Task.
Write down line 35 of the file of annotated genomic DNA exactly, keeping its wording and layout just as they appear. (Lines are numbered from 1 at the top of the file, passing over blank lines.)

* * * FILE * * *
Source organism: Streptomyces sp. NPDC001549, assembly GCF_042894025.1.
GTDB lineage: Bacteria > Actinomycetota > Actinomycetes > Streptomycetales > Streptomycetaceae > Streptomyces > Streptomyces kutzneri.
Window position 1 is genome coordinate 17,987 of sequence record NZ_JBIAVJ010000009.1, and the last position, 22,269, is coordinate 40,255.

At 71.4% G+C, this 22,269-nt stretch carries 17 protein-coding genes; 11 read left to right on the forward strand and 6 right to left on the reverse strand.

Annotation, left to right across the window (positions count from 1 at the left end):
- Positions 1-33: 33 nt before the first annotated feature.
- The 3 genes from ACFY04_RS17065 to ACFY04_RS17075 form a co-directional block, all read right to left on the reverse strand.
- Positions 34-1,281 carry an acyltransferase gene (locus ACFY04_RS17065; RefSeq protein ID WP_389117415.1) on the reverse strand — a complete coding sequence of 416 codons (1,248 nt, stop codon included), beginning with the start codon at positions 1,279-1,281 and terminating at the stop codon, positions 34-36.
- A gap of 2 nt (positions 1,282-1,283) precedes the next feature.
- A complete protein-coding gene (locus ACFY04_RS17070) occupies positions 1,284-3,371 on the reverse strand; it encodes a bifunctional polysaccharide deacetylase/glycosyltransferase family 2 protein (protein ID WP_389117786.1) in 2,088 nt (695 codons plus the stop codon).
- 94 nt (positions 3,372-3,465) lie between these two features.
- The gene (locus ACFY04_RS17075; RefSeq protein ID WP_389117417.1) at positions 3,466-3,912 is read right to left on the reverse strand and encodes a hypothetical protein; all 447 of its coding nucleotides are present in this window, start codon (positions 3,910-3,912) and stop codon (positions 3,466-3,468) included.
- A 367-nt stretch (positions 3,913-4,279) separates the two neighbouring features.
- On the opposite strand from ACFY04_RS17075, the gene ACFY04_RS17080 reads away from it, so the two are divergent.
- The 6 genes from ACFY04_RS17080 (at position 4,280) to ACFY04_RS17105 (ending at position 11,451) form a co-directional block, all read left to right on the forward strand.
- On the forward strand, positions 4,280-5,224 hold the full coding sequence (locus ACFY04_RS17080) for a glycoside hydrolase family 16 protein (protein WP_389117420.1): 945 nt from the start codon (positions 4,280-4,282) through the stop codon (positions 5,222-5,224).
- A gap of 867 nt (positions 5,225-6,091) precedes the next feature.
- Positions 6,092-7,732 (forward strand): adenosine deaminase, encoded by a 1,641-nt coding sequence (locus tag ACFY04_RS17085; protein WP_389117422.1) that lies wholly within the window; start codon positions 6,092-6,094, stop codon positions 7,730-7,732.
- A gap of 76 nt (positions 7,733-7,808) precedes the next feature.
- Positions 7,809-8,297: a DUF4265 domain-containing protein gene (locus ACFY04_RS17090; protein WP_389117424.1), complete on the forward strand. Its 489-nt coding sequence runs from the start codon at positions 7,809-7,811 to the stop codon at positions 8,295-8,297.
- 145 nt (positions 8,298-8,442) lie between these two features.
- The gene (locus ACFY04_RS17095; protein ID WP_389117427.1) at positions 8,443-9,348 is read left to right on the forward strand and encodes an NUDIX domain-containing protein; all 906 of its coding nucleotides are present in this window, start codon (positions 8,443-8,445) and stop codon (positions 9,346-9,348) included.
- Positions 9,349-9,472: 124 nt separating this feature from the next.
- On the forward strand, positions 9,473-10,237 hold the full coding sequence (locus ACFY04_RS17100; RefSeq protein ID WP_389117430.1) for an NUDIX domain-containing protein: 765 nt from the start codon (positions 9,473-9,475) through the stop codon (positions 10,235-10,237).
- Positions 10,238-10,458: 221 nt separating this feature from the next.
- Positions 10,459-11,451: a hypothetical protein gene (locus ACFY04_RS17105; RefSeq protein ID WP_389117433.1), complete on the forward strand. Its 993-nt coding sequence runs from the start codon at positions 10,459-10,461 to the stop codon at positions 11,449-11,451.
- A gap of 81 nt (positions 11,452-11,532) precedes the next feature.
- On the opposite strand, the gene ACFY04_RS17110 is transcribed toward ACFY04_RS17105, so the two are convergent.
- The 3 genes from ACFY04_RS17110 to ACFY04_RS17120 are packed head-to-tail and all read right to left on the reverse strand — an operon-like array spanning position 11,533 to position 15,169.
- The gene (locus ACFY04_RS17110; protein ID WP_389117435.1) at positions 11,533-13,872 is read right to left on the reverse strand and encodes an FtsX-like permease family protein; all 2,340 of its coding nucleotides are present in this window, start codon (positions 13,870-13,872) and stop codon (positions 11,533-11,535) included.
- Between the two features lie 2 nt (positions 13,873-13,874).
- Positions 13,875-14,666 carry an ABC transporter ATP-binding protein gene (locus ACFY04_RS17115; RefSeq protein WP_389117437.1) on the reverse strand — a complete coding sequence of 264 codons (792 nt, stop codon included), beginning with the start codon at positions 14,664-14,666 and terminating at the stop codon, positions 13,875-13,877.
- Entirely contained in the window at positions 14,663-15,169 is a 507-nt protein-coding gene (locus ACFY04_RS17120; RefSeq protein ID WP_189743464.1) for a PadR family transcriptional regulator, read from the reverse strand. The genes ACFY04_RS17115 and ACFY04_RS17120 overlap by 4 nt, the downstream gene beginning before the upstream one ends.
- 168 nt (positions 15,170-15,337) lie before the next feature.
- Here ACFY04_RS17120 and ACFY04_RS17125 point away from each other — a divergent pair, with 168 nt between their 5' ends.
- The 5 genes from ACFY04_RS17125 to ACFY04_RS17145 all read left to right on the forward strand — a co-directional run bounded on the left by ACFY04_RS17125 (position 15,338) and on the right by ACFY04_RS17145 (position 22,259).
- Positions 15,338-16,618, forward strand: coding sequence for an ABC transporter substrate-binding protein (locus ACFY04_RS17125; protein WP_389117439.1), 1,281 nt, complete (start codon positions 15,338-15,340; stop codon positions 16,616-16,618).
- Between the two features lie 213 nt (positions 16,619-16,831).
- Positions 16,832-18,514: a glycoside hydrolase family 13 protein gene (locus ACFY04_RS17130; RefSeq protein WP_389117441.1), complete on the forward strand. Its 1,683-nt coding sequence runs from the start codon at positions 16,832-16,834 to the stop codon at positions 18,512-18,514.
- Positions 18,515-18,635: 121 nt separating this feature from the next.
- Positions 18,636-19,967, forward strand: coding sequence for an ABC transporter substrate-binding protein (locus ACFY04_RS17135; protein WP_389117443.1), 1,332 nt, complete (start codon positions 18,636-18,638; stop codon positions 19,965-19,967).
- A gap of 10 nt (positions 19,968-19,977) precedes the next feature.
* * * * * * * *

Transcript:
- Here ACFY04_RS17120 and ACFY04_RS17125 point away from each other — a divergent pair, with 168 nt between their 5' ends.